By Dan Whitcomb

LOS ANGELES (Reuters) - Authorities using cadaver dogs have discovered several "items of interest" as they dig at the edge of a California university campus in hopes of finding the remains of a student who disappeared 20 years ago, a police spokesman said on Thursday.

Police and FBI agents excavating a grassy hillside some 300 yards (274 meters) from where Kristin Smart was last seen near her California Polytechnic State University dormitory in 1996 have turned those objects over to experts, San Luis Obispo County Sheriff's spokesman Tony Cipolla said.

"The items of interest are being analyzed to see if they are related to this case or not. A forensic anthropologist is here and based on his analysis we may have to send them off for DNA analysis," Cipolla said.


He declined to elaborate, citing the ongoing criminal investigation. Smart was declared legally dead in 2002 but no arrests have ever been made.

New leads developed by a comprehensive review of the cold case prompted investigators to believe that Smart's body could be buried on the hill near a 50-foot (15-meter) concrete letter "P" marking the school.

The dogs, specially trained in detecting decomposed human remains and brought in from the Federal Bureau of Investigation's headquarters in Quantico, Virginia, first homed in on three areas of the hillside in January.

"We knew at that point that there was something here," Cipolla said.

The dig at Cal Poly, about 150 miles (241 km) northwest of Los Angeles, has drawn renewed interest in the case two decades after Smart vanished on May 25, 1996.

Smart had left an off-campus party at about 2 a.m. that morning, accompanied by two classmates who believed the freshman was not in a condition not walk home by herself. The group was joined along the way by fellow student Paul Flores.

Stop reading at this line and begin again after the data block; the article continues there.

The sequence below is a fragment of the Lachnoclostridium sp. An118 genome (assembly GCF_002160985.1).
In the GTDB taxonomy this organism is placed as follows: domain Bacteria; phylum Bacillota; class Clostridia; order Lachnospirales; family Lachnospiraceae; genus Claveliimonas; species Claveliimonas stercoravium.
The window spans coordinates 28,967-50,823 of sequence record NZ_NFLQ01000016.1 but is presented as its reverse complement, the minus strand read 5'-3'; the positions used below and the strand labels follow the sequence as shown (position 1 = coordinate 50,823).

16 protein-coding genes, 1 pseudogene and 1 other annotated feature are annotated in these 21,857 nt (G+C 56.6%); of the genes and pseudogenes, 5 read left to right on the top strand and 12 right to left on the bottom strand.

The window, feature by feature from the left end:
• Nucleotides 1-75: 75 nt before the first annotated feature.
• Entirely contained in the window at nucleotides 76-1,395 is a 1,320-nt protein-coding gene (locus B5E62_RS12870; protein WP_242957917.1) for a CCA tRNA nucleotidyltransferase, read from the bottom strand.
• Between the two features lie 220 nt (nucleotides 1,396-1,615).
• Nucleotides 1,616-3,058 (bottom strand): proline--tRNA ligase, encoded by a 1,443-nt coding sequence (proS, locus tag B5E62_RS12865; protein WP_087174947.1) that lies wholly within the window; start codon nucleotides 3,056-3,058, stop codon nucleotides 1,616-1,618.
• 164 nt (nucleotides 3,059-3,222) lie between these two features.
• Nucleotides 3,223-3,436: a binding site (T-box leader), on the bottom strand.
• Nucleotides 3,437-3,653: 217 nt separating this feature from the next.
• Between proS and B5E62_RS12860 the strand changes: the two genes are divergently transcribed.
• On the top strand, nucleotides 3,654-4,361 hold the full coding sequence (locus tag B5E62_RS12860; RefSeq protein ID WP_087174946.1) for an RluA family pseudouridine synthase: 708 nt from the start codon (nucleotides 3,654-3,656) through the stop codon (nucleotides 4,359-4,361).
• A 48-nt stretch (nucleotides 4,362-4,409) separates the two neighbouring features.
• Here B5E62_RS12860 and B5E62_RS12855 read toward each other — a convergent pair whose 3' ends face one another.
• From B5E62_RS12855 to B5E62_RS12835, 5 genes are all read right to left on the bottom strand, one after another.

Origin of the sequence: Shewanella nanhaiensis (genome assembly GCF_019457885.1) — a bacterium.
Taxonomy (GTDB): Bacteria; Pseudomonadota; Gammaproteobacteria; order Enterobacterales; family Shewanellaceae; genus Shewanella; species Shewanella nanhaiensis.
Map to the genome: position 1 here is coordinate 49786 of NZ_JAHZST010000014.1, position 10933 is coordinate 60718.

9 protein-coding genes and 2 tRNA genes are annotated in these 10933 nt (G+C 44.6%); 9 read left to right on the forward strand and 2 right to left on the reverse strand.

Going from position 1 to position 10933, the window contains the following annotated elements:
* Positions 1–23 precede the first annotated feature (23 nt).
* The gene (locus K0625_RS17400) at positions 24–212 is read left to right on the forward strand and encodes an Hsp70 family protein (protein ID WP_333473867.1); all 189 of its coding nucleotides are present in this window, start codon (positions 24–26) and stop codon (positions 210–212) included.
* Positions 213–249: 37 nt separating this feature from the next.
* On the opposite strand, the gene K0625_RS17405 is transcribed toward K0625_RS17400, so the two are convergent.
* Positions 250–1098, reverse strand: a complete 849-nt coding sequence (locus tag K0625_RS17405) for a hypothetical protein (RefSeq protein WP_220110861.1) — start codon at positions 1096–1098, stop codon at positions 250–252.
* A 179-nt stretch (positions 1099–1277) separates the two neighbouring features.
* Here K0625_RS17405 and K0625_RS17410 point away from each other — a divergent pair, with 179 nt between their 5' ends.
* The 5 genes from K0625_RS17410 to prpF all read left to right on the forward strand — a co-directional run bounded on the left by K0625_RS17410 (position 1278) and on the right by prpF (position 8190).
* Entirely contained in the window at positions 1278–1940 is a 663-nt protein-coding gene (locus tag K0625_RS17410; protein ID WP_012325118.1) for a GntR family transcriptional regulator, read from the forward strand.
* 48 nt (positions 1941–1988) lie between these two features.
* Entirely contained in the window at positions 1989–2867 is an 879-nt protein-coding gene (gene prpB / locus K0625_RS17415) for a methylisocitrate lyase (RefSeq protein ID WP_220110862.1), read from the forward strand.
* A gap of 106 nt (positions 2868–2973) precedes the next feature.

After they split up on campus, Flores was alone with Smart not far from her Muir Hall dorm. He has told police that he parted company with her there.

Flores was the last person to see Smart alive, according to authorities.

During the initial investigation after Smart was reported missing by fellow dorm resident, cadaver dogs alerted to Flores' room, specifically the mattress of his bed.

Flores was questioned by police in June 1996 and has been called a person of interest in the case but has not been arrested or charged.

The attorney who formerly represented Flores was no longer his lawyer, according to his office. It was not immediately clear if Flores has retained new legal counsel.

Smart's parents sued Flores and the university for wrongful death, but that litigation remains on hold during the criminal investigation.

"We are mindful that with or without the hoped-for results from this week’s efforts, we are now on a path that will bring our family peace and comfort,” the Smarts wrote in a statement released to the San Luis Obispo Tribune.

Delays in the investigation of Smart's disappearance prompted legislation in California requiring colleges and universities to share information about missing students more quickly with off-campus authorities.

(Reporting by Dan Whitcomb; Editing by Dan Grebler and Tom Brown)